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New Criticism

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NEW CRITICISM New Criticism is an approach to literature, which was developed by a group of American critics, most of whom taught at southern universities during the years following the First World War. Like Russian Formalism, following Boris Eikhenbaum and Victor Shklovskii, the New Critics developed speculative positions and techniques of reading that provide a vital complement to the literary and artistic emergence of modernism. The New Critics wanted to avoid impressionistic criticism, which risked being shallow and arbitrary, and social/ historical (Marxist) approaches, which might easily be subsumed by other disciplines. They were given their name by John Crowe Ransom, who describes the new American formalists in his book The New Criticism (1941). The movement took its first inspirations from TS Eliot and IA Richards' thoughts on criticism. The far-reaching influence of New Criticism stems less from theoretical or programmatic coherence than from the practical appeal of a characteristic way of reading. The theoretical differences among the critics commonly described as New Critics( I. A. Richards, William Empson, F. R. Leavis, Kenneth Burke, John Crowe Ransom, Allen Tate, Yvor Winters, Cleanth Brooks, R. ...read more.


The more complex the themes are and the more closely they contribute to a central theme (unity) the better the work. Usually, the New Critics define their themes as oppositions: Life and death, good and evil, love and hate, harmony and strife, order and disorder, eternity and time, reality and appearance, truth and falsehood, emotion and reason, simplicity and complexity, nature and art. The analysis of a text is an exercise in showing how all of its parts contribute to a complex but single (unified) statement about human problems. New Criticism is distinctly formalist in character and the method the reader must use is "close analysis." The reader must look at the words, the syntax, the structure (usually, "the argument"),the rhythm, the meter, the theme, the imagery, metaphor etc. The interpretation of a text shows that these aspects serve to support the structure of meaning within the text. The New Critic will ask the following types of questions while analyzing a piece. How DOES a succession of images suggest a DIRECTION in a poem? How DOES a METAPHOR link some words with a deeper set of ideas suggested in others? ...read more.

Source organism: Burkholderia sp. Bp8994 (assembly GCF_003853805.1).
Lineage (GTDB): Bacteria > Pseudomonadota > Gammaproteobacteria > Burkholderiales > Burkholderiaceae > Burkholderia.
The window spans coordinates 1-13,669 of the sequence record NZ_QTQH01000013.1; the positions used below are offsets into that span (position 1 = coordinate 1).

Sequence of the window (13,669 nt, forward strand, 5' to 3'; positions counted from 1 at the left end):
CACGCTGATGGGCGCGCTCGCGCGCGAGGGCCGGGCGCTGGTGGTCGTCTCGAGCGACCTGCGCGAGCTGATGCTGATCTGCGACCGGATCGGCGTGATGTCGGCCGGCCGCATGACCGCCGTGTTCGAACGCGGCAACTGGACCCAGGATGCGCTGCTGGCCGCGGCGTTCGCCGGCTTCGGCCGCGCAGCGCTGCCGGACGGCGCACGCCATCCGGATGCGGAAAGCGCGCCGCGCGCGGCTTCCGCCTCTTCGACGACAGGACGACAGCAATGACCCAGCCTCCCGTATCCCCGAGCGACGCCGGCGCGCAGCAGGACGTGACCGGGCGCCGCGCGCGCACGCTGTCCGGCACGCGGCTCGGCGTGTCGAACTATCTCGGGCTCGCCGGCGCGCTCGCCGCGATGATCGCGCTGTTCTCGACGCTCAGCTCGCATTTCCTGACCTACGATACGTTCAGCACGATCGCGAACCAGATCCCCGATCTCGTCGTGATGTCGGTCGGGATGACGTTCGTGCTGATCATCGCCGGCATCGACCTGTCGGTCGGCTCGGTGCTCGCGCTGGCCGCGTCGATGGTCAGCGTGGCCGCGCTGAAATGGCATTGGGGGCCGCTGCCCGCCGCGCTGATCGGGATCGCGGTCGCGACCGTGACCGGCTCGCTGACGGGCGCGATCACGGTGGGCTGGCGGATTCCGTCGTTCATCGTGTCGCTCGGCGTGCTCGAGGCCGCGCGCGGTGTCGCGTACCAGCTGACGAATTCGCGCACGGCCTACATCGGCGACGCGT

The New Critics privileged poetry over other forms of literary expression because they saw the poem as the purest exemplification of the literary values, which they upheld. However, the techniques of close reading and structural analysis of texts have also been applied to fiction, drama, and other literary forms. These techniques remain the dominant critical approach in many modern literature courses. Because New Criticism is such a rigid and structured program for the study of literature, it is open to criticism on many fronts. First, in its insistence on excluding external evidence, New Criticism disqualifies many possibly fruitful perspectives for understanding texts, such as historicism, psychoanalysis, and Marxism. Since New Criticism aims at finding one "correct" reading, it also ignores the ambiguity of language and the active nature of the perception of meaning described by poststructuralists. Finally, it can even be perceived as elitist, because it excludes those readers who lack the background for arriving at the "correct" interpretation. However, defenders of New Criticism might remind us that this approach is meant to deal with the poem on its own terms. While New Criticism may not offer us a wide range of perspectives on texts, it does attempt to deal with the text as a work of literary art and nothing else. ...read more.

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